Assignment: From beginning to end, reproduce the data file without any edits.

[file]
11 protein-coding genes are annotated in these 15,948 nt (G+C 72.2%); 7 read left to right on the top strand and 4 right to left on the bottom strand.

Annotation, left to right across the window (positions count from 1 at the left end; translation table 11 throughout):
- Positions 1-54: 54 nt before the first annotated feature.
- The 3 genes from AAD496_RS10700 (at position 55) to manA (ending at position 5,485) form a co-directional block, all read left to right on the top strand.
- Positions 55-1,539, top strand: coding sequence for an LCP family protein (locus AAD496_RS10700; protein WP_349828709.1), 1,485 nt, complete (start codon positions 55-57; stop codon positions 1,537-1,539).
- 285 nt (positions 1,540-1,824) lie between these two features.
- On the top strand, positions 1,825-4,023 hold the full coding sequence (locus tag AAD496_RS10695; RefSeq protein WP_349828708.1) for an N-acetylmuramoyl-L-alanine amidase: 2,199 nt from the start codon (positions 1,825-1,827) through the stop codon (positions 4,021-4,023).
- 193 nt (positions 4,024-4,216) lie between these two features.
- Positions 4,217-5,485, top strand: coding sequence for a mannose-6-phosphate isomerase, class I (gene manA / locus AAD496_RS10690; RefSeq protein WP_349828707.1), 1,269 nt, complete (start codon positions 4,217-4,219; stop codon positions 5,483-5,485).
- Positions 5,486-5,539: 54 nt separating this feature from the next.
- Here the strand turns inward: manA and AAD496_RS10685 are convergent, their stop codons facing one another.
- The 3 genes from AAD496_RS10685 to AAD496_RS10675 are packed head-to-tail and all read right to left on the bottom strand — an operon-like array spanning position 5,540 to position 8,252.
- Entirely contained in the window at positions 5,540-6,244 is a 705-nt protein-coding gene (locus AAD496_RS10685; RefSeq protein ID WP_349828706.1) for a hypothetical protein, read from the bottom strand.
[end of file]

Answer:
11 protein-coding genes are annotated in these 15,948 nt (G+C 72.2%); 7 read left to right on the top strand and 4 right to left on the bottom strand.

Annotation, left to right across the window (positions count from 1 at the left end; translation table 11 throughout):
- Positions 1-54: 54 nt before the first annotated feature.
- The 3 genes from AAD496_RS10700 (at position 55) to manA (ending at position 5,485) form a co-directional block, all read left to right on the top strand.
- Positions 55-1,539, top strand: coding sequence for an LCP family protein (locus AAD496_RS10700; protein WP_349828709.1), 1,485 nt, complete (start codon positions 55-57; stop codon positions 1,537-1,539).
- 285 nt (positions 1,540-1,824) lie between these two features.
- On the top strand, positions 1,825-4,023 hold the full coding sequence (locus tag AAD496_RS10695; RefSeq protein WP_349828708.1) for an N-acetylmuramoyl-L-alanine amidase: 2,199 nt from the start codon (positions 1,825-1,827) through the stop codon (positions 4,021-4,023).
- 193 nt (positions 4,024-4,216) lie between these two features.
- Positions 4,217-5,485, top strand: coding sequence for a mannose-6-phosphate isomerase, class I (gene manA / locus AAD496_RS10690; RefSeq protein WP_349828707.1), 1,269 nt, complete (start codon positions 4,217-4,219; stop codon positions 5,483-5,485).
- Positions 5,486-5,539: 54 nt separating this feature from the next.
- Here the strand turns inward: manA and AAD496_RS10685 are convergent, their stop codons facing one another.
- The 3 genes from AAD496_RS10685 to AAD496_RS10675 are packed head-to-tail and all read right to left on the bottom strand — an operon-like array spanning position 5,540 to position 8,252.
- Entirely contained in the window at positions 5,540-6,244 is a 705-nt protein-coding gene (locus AAD496_RS10685; RefSeq protein ID WP_349828706.1) for a hypothetical protein, read from the bottom strand.